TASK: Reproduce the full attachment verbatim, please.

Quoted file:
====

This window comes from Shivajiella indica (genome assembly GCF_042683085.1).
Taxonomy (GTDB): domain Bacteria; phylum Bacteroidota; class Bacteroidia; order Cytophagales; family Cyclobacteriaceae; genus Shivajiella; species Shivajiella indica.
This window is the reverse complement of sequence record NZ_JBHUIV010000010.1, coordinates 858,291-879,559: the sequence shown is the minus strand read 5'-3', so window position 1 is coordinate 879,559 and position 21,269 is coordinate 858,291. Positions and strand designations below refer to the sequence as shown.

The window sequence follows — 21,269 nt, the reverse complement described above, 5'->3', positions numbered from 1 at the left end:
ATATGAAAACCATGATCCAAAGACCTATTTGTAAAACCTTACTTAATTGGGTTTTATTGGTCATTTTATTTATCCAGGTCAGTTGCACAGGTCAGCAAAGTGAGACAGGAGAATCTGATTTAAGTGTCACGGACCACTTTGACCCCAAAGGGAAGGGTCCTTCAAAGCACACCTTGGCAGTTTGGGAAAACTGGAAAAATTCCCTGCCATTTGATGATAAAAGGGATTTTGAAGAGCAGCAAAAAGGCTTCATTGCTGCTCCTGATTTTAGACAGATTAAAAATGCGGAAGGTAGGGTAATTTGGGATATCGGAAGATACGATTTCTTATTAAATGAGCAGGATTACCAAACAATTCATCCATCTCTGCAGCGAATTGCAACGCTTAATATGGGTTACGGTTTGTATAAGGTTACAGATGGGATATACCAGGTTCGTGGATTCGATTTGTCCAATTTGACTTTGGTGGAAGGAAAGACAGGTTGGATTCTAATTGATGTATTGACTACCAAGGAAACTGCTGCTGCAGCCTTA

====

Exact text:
This window comes from Shivajiella indica (genome assembly GCF_042683085.1).
Taxonomy (GTDB): domain Bacteria; phylum Bacteroidota; class Bacteroidia; order Cytophagales; family Cyclobacteriaceae; genus Shivajiella; species Shivajiella indica.
This window is the reverse complement of sequence record NZ_JBHUIV010000010.1, coordinates 858,291-879,559: the sequence shown is the minus strand read 5'-3', so window position 1 is coordinate 879,559 and position 21,269 is coordinate 858,291. Positions and strand designations below refer to the sequence as shown.

The window sequence follows — 21,269 nt, the reverse complement described above, 5'->3', positions numbered from 1 at the left end:
ATATGAAAACCATGATCCAAAGACCTATTTGTAAAACCTTACTTAATTGGGTTTTATTGGTCATTTTATTTATCCAGGTCAGTTGCACAGGTCAGCAAAGTGAGACAGGAGAATCTGATTTAAGTGTCACGGACCACTTTGACCCCAAAGGGAAGGGTCCTTCAAAGCACACCTTGGCAGTTTGGGAAAACTGGAAAAATTCCCTGCCATTTGATGATAAAAGGGATTTTGAAGAGCAGCAAAAAGGCTTCATTGCTGCTCCTGATTTTAGACAGATTAAAAATGCGGAAGGTAGGGTAATTTGGGATATCGGAAGATACGATTTCTTATTAAATGAGCAGGATTACCAAACAATTCATCCATCTCTGCAGCGAATTGCAACGCTTAATATGGGTTACGGTTTGTATAAGGTTACAGATGGGATATACCAGGTTCGTGGATTCGATTTGTCCAATTTGACTTTGGTGGAAGGAAAGACAGGTTGGATTCTAATTGATGTATTGACTACCAAGGAAACTGCTGCTGCAGCCTTA